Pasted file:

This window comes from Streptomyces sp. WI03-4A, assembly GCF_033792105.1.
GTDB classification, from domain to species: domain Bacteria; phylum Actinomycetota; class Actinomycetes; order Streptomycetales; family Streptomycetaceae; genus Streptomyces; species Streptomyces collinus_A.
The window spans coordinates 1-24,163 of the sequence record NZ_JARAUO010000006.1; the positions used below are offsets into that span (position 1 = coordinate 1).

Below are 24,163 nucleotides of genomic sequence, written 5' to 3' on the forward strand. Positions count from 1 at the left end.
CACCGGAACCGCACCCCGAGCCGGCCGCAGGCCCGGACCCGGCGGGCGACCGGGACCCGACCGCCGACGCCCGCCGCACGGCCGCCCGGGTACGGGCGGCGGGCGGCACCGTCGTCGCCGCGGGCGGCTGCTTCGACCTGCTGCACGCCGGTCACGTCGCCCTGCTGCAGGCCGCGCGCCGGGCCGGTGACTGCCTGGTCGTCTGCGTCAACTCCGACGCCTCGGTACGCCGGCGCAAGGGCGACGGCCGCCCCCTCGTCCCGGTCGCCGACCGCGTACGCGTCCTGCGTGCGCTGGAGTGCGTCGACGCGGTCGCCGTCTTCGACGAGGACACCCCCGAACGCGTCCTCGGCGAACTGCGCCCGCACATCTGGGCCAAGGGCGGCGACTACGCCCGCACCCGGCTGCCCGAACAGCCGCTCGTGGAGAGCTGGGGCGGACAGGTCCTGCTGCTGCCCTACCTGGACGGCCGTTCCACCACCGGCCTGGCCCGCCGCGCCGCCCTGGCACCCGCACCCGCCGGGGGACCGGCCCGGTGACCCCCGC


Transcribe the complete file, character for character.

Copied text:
This window comes from Streptomyces sp. WI03-4A, assembly GCF_033792105.1.
GTDB classification, from domain to species: domain Bacteria; phylum Actinomycetota; class Actinomycetes; order Streptomycetales; family Streptomycetaceae; genus Streptomyces; species Streptomyces collinus_A.
The window spans coordinates 1-24,163 of the sequence record NZ_JARAUO010000006.1; the positions used below are offsets into that span (position 1 = coordinate 1).

Below are 24,163 nucleotides of genomic sequence, written 5' to 3' on the forward strand. Positions count from 1 at the left end.
CACCGGAACCGCACCCCGAGCCGGCCGCAGGCCCGGACCCGGCGGGCGACCGGGACCCGACCGCCGACGCCCGCCGCACGGCCGCCCGGGTACGGGCGGCGGGCGGCACCGTCGTCGCCGCGGGCGGCTGCTTCGACCTGCTGCACGCCGGTCACGTCGCCCTGCTGCAGGCCGCGCGCCGGGCCGGTGACTGCCTGGTCGTCTGCGTCAACTCCGACGCCTCGGTACGCCGGCGCAAGGGCGACGGCCGCCCCCTCGTCCCGGTCGCCGACCGCGTACGCGTCCTGCGTGCGCTGGAGTGCGTCGACGCGGTCGCCGTCTTCGACGAGGACACCCCCGAACGCGTCCTCGGCGAACTGCGCCCGCACATCTGGGCCAAGGGCGGCGACTACGCCCGCACCCGGCTGCCCGAACAGCCGCTCGTGGAGAGCTGGGGCGGACAGGTCCTGCTGCTGCCCTACCTGGACGGCCGTTCCACCACCGGCCTGGCCCGCCGCGCCGCCCTGGCACCCGCACCCGCCGGGGGACCGGCCCGGTGACCCCCGC